The number of slots is calculated so that the free passage of the filter is increased only marginally. In tests, a good ratio between the number of slots and the number of holes is approximately 1.5%. In these tests, the slot dimensions were about 0.15 mm by about 1.5 mm so that a passage of 0.225 mm2 per slot was achieved. For approximately 300 holes, this would correspond to an enlargement of the free filter passage by about 1.1 mm2.
Compared to a conventional filter consisting of only holes, the free passage of a filter according to the invention is generally smaller.
Similarly, it is possible to configure a filter with only slots. If the same free passage is to be achieved as in the aforementioned example, approximately 70 slots would be required. Tests have shown that, probably because of improved flow dynamics, a much smaller number of slots suffices (approximately 30).
If the relief slots are distributed evenly over the entire surface of the bottom, as is preferred, the desired effect practically occurs throughout the entire volume of the filter element.
The bottom of the filter element thus may be provided with relief slots only or relief slots may be provided in addition to holes. In the latter such configuration, the holes may be of a conventional shape and size or a modified shape and size, for instance, circular, triangular, rhombic or square.
In general, the holed filter according to the invention has a considerably smaller free passage than known holed filters when calculated for approximately the same number of holes. The hole size amounts to a free passage of about 0.05 mm2 and the sum of the passages to about 15 mm2. In the so-called mixed arrangement, where relief slots and holes are provided, the filter has a number of relief slots, for instance 5, in addition to the approximately 300 holes.
The invention is described below in more detail on the basis of embodiments which illustrate important additional characteristics.
FIG. 1 is a side view in section of the permanent filter according to one embodiment of the invention.
FIG. 2 is a top of the filter element shown in FIG. 1.
FIG. 3 is a top view similar to FIG. 2 illustrating a second embodiment of the invention.
FIG. 4 is an enlarged section of a portion of the top view of FIG. 2 for the purpose of showing details.
Referring to FIGS. 1, 2 and 4, there is shown a first embodiment of the invention which includes a permanent filter element 1 with a filter bottom 2 in which a plurality of filter holes 3 and several slots 4 are provided. The holes may be of the conventional type or they may be different in shape as explained above. The relief slots 4 are evenly distributed across the bottom 2 of the element 1. The dimensions and number of holes and slots are also described above. In general, the relief slots should have a width smaller than a mean diameter of particles of the coffee grind and a length which is a multiple of the mean diameter of the particles of coffee grind.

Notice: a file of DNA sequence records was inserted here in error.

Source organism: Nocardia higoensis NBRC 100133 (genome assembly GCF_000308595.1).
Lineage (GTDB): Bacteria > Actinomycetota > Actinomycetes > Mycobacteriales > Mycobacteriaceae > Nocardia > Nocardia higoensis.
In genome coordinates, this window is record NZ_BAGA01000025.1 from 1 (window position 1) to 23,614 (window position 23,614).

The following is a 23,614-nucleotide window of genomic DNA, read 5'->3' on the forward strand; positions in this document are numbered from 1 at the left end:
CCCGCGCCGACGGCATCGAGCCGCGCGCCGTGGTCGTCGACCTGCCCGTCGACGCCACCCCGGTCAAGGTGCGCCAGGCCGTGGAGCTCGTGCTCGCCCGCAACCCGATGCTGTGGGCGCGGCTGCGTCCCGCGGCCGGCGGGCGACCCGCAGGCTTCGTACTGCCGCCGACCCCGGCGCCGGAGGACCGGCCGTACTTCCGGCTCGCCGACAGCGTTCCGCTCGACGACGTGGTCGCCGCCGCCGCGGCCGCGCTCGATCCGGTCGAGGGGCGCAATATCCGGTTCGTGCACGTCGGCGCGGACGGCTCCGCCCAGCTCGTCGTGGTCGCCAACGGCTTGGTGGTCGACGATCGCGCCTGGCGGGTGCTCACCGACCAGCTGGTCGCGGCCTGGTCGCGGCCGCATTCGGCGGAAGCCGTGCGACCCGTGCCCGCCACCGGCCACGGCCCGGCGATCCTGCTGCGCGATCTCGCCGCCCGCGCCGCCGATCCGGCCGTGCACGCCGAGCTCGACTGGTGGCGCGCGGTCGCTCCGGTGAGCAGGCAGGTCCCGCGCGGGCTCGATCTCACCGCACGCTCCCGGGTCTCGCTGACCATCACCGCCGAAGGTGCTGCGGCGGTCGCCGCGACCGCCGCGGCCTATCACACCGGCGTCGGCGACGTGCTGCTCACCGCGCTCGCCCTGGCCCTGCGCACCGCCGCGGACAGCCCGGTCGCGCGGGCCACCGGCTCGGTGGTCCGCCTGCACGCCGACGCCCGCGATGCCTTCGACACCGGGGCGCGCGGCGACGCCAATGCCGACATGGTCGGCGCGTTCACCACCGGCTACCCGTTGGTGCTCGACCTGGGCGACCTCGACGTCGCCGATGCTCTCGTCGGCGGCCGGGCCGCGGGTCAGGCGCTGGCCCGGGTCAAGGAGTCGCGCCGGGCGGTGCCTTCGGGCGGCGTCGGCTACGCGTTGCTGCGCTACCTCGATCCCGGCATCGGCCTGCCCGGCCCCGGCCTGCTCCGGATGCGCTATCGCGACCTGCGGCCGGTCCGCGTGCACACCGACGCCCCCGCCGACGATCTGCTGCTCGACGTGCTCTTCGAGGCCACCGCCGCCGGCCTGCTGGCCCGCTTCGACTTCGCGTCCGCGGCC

The embodiment in accordance with FIG. 3 dispenses with the holes 3 and, instead, is provided solely with slots 5. Tests have shown that approximately 35-50 of these slots should be provided.
The number and size of relief slots is such that the free passage of the filter amounts to approximately 7 to 20 mm2 and is preferably approximately 15 mm2.
The relief slots according to the invention have a dimension of about 0.1 to 0.2 mm by about 1.5 to 2.5 mm, and preferably of about 0.15 mm by 1.5 mm.
The invention has been described in detail with respect to preferred embodiments, and it will now be apparent from the foregoing to those skilled in the art that changes and modifications may be made without departing from the invention in its broader aspects, and the invention, therefore, as defined in the appended claims is intended to cover all such changes and modifications as fall within the true spirit of the invention.
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|Citing Patent||Filing date||Publication date||Applicant||Title|
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|US6016740 *||Nov 25, 1997||Jan 25, 2000||Hilbrich; Daniel A.||Filtering device for an espresso-type coffee maker|
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|US6488976||Dec 13, 1999||Dec 3, 2002||Affinitea Brewing Technologies, Inc.||Method and apparatus for brewing tea with an espresso machine|
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|US7927642 *||Feb 23, 2006||Apr 19, 2011||Carl James Campetella||Method for making coffee with a crema layer|
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|US20080038441 *||Aug 1, 2007||Feb 14, 2008||The Coca-Cola Company||Systems and Methods of Brewing Low-Cholesterol Espresso|
|US20090159525 *||Oct 2, 2006||Jun 25, 2009||Ariete S.P.A.||Disposable Filter Cartridge for Espresso Coffee Machines|
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|EP2732737A1 *||Nov 14, 2013||May 21, 2014||Moser, Jürg||Microfilter for brewed coffee|
|U.S. Classification||210/455, 99/295, 210/477|
|Sep 19, 1994||AS||Assignment|
Owner name: ARTHUR EUGSTER AG, SWITZERLAND
Free format text: ASSIGNMENT OF ASSIGNORS INTEREST;ASSIGNOR:MAHLICH, GOTTHARD;REEL/FRAME:007135/0121
Effective date: 19940816
|Mar 3, 1999||FPAY||Fee payment|
Year of fee payment: 4
|Mar 26, 2003||REMI||Maintenance fee reminder mailed|
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|Apr 23, 2003||SULP||Surcharge for late payment|
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|Feb 22, 2007||FPAY||Fee payment|
Year of fee payment: 12